Posted at: 07/12/2013 9:37 PM
Updated at: 07/12/2013 10:11 PM
By: Steph Crock
(ABC 6 News) -- For victims, especially those of domestic abuse, resources can be tough to find. Now, Olmsted County is to making things more accessible.
One spot with resources such as the women shelter, law enforcement, victim services and more, in one place, and at no cost? Sounds too good to be true. The Olmsted County Attorney is working to provide just that at the government center.
After touring a similar concept at the Hennepin County Government Center, Olmsted County Attorney Mark Ostrem said he wanted to provide the same thing locally. It's basically a place with multiple resources to make things easier for victims of any crime.
"To actually reach out for help is probably the hardest step and if that step becomes a complicated it just becomes imposable," said Suzie Christenson, Executive Director of the Women's Shelter in Rochester.
"If they can’t find somebody to help them file an order of protection, they may have to go without and that creates an unsafe situation for them," said Olmsted County Attorney Mark Ostrem. That is the reason behind his decision to try something new, so that help doesn't have to be so hard to find.
Hennepin County has a room where victims can go to find help with just about anything. We have those resources here, but they're spread out. "...order of protection type help, child support help, regular family support, shelter, whatever it may be, they have to go to all sorts of different places to get that help," said Ostrem.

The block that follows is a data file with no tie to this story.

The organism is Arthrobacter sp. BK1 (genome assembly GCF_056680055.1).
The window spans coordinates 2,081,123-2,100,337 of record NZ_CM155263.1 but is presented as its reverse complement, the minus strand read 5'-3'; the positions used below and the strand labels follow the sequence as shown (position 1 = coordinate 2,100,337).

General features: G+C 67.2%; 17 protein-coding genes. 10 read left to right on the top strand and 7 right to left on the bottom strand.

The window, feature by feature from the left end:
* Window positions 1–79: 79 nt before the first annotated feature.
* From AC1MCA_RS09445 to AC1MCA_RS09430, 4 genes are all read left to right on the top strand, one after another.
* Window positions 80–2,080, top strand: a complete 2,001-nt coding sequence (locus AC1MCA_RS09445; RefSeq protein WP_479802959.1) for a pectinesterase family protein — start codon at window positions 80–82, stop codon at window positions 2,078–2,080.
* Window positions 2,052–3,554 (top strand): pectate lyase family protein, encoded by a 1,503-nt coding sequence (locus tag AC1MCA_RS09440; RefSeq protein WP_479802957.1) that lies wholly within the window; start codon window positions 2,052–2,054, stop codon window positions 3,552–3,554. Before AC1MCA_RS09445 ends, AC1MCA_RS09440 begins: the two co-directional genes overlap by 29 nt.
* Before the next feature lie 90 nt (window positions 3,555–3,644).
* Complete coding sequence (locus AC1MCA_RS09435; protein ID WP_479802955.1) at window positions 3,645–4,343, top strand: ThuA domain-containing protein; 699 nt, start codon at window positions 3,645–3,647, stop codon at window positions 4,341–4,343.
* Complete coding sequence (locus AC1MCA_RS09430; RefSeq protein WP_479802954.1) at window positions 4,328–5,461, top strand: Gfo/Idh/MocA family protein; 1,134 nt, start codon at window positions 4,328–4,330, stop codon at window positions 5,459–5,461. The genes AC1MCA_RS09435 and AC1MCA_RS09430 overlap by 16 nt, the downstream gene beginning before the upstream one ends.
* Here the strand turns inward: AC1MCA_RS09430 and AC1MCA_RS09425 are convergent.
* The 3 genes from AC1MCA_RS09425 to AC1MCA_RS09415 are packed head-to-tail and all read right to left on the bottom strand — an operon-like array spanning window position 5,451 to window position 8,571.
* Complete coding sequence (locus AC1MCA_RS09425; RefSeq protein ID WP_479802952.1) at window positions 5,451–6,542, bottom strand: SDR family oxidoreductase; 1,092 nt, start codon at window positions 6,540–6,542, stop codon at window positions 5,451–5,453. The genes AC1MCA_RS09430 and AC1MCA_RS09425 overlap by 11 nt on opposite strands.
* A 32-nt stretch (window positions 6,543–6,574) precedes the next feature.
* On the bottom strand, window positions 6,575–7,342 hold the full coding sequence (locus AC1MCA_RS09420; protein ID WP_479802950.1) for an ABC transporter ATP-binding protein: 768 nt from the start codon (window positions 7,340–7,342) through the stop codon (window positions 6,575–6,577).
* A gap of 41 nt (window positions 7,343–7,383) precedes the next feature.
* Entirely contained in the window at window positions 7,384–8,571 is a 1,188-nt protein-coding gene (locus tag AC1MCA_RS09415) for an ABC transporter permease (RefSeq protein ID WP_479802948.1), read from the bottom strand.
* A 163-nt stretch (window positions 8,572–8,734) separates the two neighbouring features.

Some of those resources are hard to get in touch with too, like the women's shelter. "We do what we do without letting people know all that we do which is an advantage for victims but a disadvantage as well," said Christenson.
"The idea is not necessary to provide all of these services up there, but to make the connection to those services up there," said Ostrem.
You'll soon find that in a room up on the 5th floor of the government center. People will be there to help you get in touch with the resources you need.
"So if that first initial step of reaching out, you get something in return that's very easy, easy to understand, you know exactly where to go, you have people to help you, the likelihood they'll be able to make some good decisions about their future," said Christenson.
Again the room will be used to help victims of any crime, but primarily domestic abuse. Ostrem says there's no cost to adding this, because they already have employees in each of those departments. They'll just be sending some of their people up there to help.